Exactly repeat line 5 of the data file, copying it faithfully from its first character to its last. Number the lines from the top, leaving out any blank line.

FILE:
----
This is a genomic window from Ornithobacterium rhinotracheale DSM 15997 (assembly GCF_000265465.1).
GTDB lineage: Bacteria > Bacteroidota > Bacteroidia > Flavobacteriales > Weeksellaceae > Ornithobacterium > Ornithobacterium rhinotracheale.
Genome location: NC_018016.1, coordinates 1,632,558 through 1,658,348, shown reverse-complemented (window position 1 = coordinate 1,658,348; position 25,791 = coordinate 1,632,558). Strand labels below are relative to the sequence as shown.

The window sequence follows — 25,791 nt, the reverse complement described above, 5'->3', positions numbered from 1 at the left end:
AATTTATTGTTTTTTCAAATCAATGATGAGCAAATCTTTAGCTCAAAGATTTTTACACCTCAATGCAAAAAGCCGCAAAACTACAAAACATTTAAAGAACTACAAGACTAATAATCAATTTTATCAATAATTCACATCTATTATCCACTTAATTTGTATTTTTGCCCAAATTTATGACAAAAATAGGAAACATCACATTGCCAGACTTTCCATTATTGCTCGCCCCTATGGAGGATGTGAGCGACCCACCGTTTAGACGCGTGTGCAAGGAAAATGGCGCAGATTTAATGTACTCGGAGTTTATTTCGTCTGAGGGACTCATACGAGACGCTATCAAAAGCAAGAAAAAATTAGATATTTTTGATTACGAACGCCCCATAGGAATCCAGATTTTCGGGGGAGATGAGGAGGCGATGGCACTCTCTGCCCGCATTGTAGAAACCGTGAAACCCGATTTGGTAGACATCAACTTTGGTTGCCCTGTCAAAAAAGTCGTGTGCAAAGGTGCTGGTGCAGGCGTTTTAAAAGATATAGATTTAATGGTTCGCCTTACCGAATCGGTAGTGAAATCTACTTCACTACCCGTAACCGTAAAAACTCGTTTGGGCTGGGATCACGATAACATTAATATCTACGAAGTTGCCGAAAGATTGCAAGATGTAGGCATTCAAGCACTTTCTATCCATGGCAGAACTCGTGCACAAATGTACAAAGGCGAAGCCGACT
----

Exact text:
AATTTATTGTTTTTTCAAATCAATGATGAGCAAATCTTTAGCTCAAAGATTTTTACACCTCAATGCAAAAAGCCGCAAAACTACAAAACATTTAAAGAACTACAAGACTAATAATCAATTTTATCAATAATTCACATCTATTATCCACTTAATTTGTATTTTTGCCCAAATTTATGACAAAAATAGGAAACATCACATTGCCAGACTTTCCATTATTGCTCGCCCCTATGGAGGATGTGAGCGACCCACCGTTTAGACGCGTGTGCAAGGAAAATGGCGCAGATTTAATGTACTCGGAGTTTATTTCGTCTGAGGGACTCATACGAGACGCTATCAAAAGCAAGAAAAAATTAGATATTTTTGATTACGAACGCCCCATAGGAATCCAGATTTTCGGGGGAGATGAGGAGGCGATGGCACTCTCTGCCCGCATTGTAGAAACCGTGAAACCCGATTTGGTAGACATCAACTTTGGTTGCCCTGTCAAAAAAGTCGTGTGCAAAGGTGCTGGTGCAGGCGTTTTAAAAGATATAGATTTAATGGTTCGCCTTACCGAATCGGTAGTGAAATCTACTTCACTACCCGTAACCGTAAAAACTCGTTTGGGCTGGGATCACGATAACATTAATATCTACGAAGTTGCCGAAAGATTGCAAGATGTAGGCATTCAAGCACTTTCTATCCATGGCAGAACTCGTGCACAAATGTACAAAGGCGAAGCCGACT